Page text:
One of the previous guests at this site, Tom Rogers, recommended a haiku poet and I like his work on Facebook. So, please welcome the one and only (literally, you will not find anyone else with this name on the internet) Tore Sverredal.
1. Please share a haiku you have written.
a sudden wind tugs
my folding fan
2. Why did you pick this one?
Because it can provide clues both about my view of haiku and my general world-view. For me, a good haiku always starts with a clear, concrete image based on what we can perceive with our eyes, ears, nose, tongue or body. You shouldn’t need to struggle to “get” the superficial level, but after that it should also leave room for the reader to dig deeper into possible meanings.
Generally, it’s the reader who makes the reading, not the writer, but just to give an example of how you might read my haiku, I will make an exception. This particular haiku could be used to illustrate at least three such deeper levels, out of many possible:
a) the comparative level (similarities, parallels, contrasts): the fan looks like a wing, the flapping of the fan like the flapping of the wings, the wings move the wind but the fan is moved by the wind, or the fan first moves the wind but is later moved by the wind.
b) the “fantastic” level (free associations and possibly absurd interpretations): is it the flapping of the wings of the gull that causes the tugging at my fan?
c) the philosophical level (what can we learn about the world?): on the first line, I’m watching the gulls as a detached, distant observer, a little like watching them on TV. Next, the wind physically wakes me up through tugging at something I hold in my hand, and reminds me that I’m actually part of nature, part of the scene myself.
It is like an awakening that I am a part of the same cosmos as everything I observe, I’m not separated from it, living in my own bubble.
Apart from that, there might be metaphorical or symbolic levels, didactic or moral levels, and so forth.
3. How many have you written? How often do you write? What inspires you?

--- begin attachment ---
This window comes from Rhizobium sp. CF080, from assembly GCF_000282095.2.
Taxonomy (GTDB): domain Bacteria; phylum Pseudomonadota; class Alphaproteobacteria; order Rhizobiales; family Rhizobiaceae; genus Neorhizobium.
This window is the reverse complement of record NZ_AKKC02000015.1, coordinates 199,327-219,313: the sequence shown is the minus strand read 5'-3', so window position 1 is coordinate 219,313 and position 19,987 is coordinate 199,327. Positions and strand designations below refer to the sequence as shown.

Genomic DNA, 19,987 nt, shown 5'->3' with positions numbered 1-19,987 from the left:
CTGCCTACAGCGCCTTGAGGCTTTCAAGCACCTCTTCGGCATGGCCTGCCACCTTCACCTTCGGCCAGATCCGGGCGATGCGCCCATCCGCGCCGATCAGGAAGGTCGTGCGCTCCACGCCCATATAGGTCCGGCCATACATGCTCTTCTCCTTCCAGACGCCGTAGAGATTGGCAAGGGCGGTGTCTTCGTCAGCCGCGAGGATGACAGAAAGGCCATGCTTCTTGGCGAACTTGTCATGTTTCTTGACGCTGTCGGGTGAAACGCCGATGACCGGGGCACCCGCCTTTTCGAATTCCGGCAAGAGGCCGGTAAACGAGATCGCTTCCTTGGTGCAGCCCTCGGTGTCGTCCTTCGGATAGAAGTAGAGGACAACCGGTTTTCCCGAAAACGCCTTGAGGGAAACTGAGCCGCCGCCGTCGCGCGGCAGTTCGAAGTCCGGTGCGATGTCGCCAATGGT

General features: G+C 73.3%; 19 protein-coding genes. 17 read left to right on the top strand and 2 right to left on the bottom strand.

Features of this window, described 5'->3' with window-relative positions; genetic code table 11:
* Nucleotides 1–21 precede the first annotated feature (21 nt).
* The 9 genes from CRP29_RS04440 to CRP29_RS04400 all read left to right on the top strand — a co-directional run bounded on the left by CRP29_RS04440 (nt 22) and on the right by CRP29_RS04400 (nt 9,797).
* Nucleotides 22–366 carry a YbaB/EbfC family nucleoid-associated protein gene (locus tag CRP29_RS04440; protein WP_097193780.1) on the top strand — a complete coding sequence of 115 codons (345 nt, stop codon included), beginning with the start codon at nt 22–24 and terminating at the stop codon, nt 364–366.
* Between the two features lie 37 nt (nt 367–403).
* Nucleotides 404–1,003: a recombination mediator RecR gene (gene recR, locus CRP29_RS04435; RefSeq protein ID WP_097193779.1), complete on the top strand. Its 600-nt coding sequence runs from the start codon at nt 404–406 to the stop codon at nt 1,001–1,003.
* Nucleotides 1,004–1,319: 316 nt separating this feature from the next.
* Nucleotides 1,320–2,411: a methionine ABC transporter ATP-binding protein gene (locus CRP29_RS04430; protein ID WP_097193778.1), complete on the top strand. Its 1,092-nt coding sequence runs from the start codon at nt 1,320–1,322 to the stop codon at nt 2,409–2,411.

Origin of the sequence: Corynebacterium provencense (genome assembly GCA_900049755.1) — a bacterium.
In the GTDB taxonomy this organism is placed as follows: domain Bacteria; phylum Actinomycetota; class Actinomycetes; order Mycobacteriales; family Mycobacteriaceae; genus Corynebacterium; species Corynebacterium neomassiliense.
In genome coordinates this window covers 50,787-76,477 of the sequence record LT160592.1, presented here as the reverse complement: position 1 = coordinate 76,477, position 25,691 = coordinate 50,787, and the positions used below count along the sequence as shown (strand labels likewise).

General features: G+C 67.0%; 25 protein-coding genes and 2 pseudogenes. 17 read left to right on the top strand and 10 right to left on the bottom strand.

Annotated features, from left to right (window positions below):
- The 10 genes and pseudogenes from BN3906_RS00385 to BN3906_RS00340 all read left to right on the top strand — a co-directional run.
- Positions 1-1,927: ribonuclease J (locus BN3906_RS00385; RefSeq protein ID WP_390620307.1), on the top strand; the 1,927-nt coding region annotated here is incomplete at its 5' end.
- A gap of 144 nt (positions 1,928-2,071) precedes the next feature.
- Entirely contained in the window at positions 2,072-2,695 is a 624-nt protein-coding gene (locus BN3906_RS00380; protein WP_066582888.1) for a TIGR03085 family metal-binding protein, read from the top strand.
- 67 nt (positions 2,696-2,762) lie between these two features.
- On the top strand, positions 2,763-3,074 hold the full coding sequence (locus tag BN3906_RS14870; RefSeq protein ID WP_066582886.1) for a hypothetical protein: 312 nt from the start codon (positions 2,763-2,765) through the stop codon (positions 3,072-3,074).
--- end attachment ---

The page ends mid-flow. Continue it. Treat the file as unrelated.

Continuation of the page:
I don’t know, maybe 2000. Last year I wrote at least one every day, responding to the daily prompts at the NaHaiWriMo site on Facebook. Anything might inspire me – my garden, my daughter, the birds on my way to work, travels, memories, books. It might be simply what I see as I sit down to drink a cup of coffee:
my daughter comes running
in a cloud of crows
4. Why do you write haiku? How did you get started?
Haiku is a way of seeing. It makes you see things you normally wouldn’t notice, and it makes you see things in a different way. Haiku is not just the words you write, but also the experiences you make, and thus in a way, writing haiku transforms anything you encounter into poetry, which is also profoundly therapeutic, and related to what is usually called mindfulness.
I started about 15 years ago, when I chanced upon it on the Internet, on a wonderful site called the Shiki Internet Haiku Salon. Unfortunately, the site is largely dormant today.
5. Do you work with other forms related to haiku, like renga, senryu, haiga, tanka, etc.?
Not much. Many people would probably say some of my haiku are actually senryu. For example, is this a haiku or a senryu?
her little umbrella
I honestly don’t know, since there are no generally agreed upon definitions for Western haiku, and I also don’t think the answer is very important. Besides that, I have written a few haibun and an occasional tanka, but my main focus is definitely on haiku.
6. What advice would you give to aspiring haiku writers?
Keep the surface of the haiku clear, direct and concrete (see above). Don’t make it look deep on the surface – let the readers find the depth themselves! Keep it simple, don’t describe or tell too much, and don’t try to seem clever.
Never think you know too little to get started, never think you know too much to keep studying and improving your art and craft.
7. Where can people read your haiku?
Use Google search or find me on Facebook! I’m the only one on Earth with this name. And if you want, you can read one more here:
the oars rhythmically meet